Poisoning tops list of injury deaths
ALBANY, N.Y. — Poisoning, primarily by drugs, kills more people than car accidents, making it the biggest injury-related cause of death in the United States, according to a report by the Trust for America’s Health and the Robert Wood Johnson Foundation.
Nationwide, 13.3 people per 100,000 died from poisoning between 2007 and 2009, compared with 12.4 from motor-vehicle accidents during the same period, the report found. More than 90 percent of unintentional poisoning deaths in 2007 were caused by drugs and medicine, the report said. Each year, injuries create $406 billion in lifetime costs for medical care and lost productivity, according to the report.
Researchers identified a new set of injury threats, including concussions in school sports, bullying, auto accidents while texting, falls by aging baby boomers and a “dramatic, fast rise in prescription drug abuse.” Sales of prescription painkillers and related deaths have tripled since 1999, according to the report.
“Motor-vehicle accidents are more dramatic and get more coverage, but poisoning happens every day,” said Jeff Levi, who heads the Washington-based trust. “As we’ve seen poisoning from prescription drugs reach epidemic levels, it’s time to raise it on the radar screen.”
From Washington to Maine, states have passed or are considering laws designed to better regulate prescription drugs. Deaths from prescribed pain relievers have exceeded the number caused by cocaine and heroin combined, the report said. Forty-eight states have implemented, or have pending, programs meant to track prescriptions to keep buyers from visiting multiple doctors to get the same drug.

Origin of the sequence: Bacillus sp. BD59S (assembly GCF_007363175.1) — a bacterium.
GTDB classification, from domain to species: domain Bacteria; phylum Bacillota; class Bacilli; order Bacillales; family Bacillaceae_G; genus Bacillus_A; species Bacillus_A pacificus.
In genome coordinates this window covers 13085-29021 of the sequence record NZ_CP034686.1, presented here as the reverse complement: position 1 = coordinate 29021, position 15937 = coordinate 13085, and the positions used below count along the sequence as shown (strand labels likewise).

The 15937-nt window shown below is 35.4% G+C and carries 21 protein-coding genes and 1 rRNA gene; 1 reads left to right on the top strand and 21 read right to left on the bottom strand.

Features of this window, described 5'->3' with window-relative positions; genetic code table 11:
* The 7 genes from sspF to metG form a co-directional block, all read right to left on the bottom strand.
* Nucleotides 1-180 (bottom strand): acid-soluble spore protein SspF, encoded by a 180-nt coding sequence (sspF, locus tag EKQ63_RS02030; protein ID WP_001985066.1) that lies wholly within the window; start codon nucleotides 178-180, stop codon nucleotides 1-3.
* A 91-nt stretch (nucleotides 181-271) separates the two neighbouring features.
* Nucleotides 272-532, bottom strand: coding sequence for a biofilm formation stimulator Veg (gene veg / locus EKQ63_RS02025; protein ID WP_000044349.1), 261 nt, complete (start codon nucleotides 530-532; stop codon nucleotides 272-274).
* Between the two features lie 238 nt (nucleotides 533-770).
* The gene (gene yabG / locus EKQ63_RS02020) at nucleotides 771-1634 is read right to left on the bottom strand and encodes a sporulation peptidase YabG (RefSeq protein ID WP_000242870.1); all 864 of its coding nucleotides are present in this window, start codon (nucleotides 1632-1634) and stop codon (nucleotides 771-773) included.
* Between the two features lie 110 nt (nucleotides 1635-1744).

Last month, New Mexico, which has the highest poisoning death rate and injury-related fatality rate in the country, made available online to providers its database tracking prescriptions. It’s expanding a program created for heroin users to help pharmaceutical-drug addicts, Michael Landen, deputy state epidemiologist, said.
“We have an epidemic of prescription-drug overdoses in this country and in New Mexico, and we need to reverse it,” Landen said. “As a society, we need to reduce sales of prescription drugs while at the same time ensuring patients in pain are getting treatment. It’s a tough balance, and we have to get that right.”
Striking that balance led to a political battle in Kentucky, which the report said has the seventh-highest poisoning death rate. Governor Steve Beshear, a Democrat, backed a bill this year that would have given him the authority to put the state’s prescription-monitoring program under the attorney general’s control so investigators would have access. The Kentucky Medical Association said doing so would violate patient privacy and push them away.
The bill passed in April without the provision. It requires doctors to take full medical histories before prescribing narcotic painkillers, among other regulatory enhancements.
“To have good pain control is essential, and anything that would hamper access to any medication would be a problem,” said Sharon Brigner, deputy vice president for state advocacy for the Pharmaceutical Research and Manufacturers of America, a Washington-based trade group. “These are not illicit drugs. These are drugs prescribed to patients for legitimate reasons.”